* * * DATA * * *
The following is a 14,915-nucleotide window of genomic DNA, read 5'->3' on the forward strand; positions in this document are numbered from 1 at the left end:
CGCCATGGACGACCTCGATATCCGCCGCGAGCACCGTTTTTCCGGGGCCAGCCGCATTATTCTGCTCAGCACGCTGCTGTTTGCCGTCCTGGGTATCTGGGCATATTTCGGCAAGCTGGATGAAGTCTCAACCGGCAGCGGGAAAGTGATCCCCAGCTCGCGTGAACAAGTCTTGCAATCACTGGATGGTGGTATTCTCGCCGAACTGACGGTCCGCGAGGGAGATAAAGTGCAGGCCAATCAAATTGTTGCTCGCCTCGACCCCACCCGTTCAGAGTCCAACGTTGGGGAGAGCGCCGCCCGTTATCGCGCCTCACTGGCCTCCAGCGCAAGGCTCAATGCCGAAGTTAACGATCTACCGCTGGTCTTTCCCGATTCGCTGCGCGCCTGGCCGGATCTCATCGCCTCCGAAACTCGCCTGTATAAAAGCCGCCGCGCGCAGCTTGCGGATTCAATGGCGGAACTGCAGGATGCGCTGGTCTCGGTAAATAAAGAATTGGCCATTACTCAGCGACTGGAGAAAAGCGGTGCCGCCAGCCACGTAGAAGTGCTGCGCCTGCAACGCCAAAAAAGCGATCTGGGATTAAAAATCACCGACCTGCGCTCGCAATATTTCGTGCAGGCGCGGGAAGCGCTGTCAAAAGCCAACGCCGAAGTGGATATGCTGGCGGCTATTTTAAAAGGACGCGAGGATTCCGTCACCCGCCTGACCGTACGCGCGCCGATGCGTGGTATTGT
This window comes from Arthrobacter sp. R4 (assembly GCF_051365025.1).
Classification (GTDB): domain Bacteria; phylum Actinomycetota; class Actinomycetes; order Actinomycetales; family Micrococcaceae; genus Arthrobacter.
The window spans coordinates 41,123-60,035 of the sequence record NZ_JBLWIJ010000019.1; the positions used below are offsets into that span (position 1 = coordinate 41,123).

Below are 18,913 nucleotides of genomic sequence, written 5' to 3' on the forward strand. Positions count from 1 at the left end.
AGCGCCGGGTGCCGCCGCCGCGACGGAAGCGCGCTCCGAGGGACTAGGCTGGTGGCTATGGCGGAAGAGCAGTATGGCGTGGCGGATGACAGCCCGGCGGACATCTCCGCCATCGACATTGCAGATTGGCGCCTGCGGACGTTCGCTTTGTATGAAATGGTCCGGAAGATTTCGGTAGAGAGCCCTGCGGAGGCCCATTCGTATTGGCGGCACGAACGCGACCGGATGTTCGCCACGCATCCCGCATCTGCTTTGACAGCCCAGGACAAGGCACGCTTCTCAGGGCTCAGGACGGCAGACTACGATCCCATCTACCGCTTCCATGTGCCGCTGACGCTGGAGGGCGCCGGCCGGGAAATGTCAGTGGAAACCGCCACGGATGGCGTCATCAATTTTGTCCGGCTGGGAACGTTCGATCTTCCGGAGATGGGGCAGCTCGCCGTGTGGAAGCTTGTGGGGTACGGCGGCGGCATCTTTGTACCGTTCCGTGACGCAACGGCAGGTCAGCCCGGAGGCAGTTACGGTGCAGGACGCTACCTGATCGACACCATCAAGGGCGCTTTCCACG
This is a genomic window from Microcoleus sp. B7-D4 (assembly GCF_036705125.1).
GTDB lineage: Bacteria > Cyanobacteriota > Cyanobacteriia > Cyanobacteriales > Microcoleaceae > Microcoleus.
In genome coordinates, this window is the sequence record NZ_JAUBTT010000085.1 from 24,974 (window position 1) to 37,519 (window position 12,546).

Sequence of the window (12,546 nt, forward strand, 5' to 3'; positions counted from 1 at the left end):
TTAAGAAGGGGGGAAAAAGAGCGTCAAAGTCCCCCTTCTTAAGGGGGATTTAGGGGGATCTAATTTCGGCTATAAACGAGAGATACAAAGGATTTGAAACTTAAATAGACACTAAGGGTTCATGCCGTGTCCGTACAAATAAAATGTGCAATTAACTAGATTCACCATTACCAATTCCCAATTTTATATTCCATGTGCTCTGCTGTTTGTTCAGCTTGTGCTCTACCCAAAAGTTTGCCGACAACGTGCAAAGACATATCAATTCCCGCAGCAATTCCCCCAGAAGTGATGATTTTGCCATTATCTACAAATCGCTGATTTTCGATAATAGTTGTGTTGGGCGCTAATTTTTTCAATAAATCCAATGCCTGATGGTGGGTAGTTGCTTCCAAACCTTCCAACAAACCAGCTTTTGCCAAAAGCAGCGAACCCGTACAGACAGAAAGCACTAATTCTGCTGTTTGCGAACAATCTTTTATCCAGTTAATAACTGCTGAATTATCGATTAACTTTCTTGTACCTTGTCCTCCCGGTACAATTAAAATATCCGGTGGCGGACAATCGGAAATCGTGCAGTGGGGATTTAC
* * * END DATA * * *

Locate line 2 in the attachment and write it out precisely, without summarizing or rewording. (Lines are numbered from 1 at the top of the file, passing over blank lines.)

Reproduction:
CGCCATGGACGACCTCGATATCCGCCGCGAGCACCGTTTTTCCGGGGCCAGCCGCATTATTCTGCTCAGCACGCTGCTGTTTGCCGTCCTGGGTATCTGGGCATATTTCGGCAAGCTGGATGAAGTCTCAACCGGCAGCGGGAAAGTGATCCCCAGCTCGCGTGAACAAGTCTTGCAATCACTGGATGGTGGTATTCTCGCCGAACTGACGGTCCGCGAGGGAGATAAAGTGCAGGCCAATCAAATTGTTGCTCGCCTCGACCCCACCCGTTCAGAGTCCAACGTTGGGGAGAGCGCCGCCCGTTATCGCGCCTCACTGGCCTCCAGCGCAAGGCTCAATGCCGAAGTTAACGATCTACCGCTGGTCTTTCCCGATTCGCTGCGCGCCTGGCCGGATCTCATCGCCTCCGAAACTCGCCTGTATAAAAGCCGCCGCGCGCAGCTTGCGGATTCAATGGCGGAACTGCAGGATGCGCTGGTCTCGGTAAATAAAGAATTGGCCATTACTCAGCGACTGGAGAAAAGCGGTGCCGCCAGCCACGTAGAAGTGCTGCGCCTGCAACGCCAAAAAAGCGATCTGGGATTAAAAATCACCGACCTGCGCTCGCAATATTTCGTGCAGGCGCGGGAAGCGCTGTCAAAAGCCAACGCCGAAGTGGATATGCTGGCGGCTATTTTAAAAGGACGCGAGGATTCCGTCACCCGCCTGACCGTACGCGCGCCGATGCGTGGTATTGT